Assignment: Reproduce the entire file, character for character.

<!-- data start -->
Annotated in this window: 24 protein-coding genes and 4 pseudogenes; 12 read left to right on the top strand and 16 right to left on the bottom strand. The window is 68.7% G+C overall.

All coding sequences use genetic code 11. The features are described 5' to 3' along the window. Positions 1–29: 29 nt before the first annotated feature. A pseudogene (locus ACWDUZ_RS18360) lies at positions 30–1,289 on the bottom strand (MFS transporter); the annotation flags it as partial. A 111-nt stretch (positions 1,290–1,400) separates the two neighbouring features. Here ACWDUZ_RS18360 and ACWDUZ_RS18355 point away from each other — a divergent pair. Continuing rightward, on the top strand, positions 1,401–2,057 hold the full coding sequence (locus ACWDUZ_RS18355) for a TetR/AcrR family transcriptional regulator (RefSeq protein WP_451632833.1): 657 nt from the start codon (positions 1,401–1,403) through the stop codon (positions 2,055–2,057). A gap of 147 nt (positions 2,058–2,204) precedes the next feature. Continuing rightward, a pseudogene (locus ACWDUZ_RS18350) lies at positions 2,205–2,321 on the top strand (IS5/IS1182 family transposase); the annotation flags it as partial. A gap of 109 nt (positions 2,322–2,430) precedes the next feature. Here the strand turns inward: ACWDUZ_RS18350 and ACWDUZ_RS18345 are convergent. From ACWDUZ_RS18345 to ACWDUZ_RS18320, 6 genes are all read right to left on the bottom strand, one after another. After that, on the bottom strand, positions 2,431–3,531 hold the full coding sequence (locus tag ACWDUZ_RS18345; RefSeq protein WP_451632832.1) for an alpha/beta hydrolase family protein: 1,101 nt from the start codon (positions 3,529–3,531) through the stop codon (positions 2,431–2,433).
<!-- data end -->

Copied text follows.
Annotated in this window: 24 protein-coding genes and 4 pseudogenes; 12 read left to right on the top strand and 16 right to left on the bottom strand. The window is 68.7% G+C overall.

All coding sequences use genetic code 11. The features are described 5' to 3' along the window. Positions 1–29: 29 nt before the first annotated feature. A pseudogene (locus ACWDUZ_RS18360) lies at positions 30–1,289 on the bottom strand (MFS transporter); the annotation flags it as partial. A 111-nt stretch (positions 1,290–1,400) separates the two neighbouring features. Here ACWDUZ_RS18360 and ACWDUZ_RS18355 point away from each other — a divergent pair. Continuing rightward, on the top strand, positions 1,401–2,057 hold the full coding sequence (locus ACWDUZ_RS18355) for a TetR/AcrR family transcriptional regulator (RefSeq protein WP_451632833.1): 657 nt from the start codon (positions 1,401–1,403) through the stop codon (positions 2,055–2,057). A gap of 147 nt (positions 2,058–2,204) precedes the next feature. Continuing rightward, a pseudogene (locus ACWDUZ_RS18350) lies at positions 2,205–2,321 on the top strand (IS5/IS1182 family transposase); the annotation flags it as partial. A gap of 109 nt (positions 2,322–2,430) precedes the next feature. Here the strand turns inward: ACWDUZ_RS18350 and ACWDUZ_RS18345 are convergent. From ACWDUZ_RS18345 to ACWDUZ_RS18320, 6 genes are all read right to left on the bottom strand, one after another. After that, on the bottom strand, positions 2,431–3,531 hold the full coding sequence (locus tag ACWDUZ_RS18345; RefSeq protein WP_451632832.1) for an alpha/beta hydrolase family protein: 1,101 nt from the start codon (positions 3,529–3,531) through the stop codon (positions 2,431–2,433).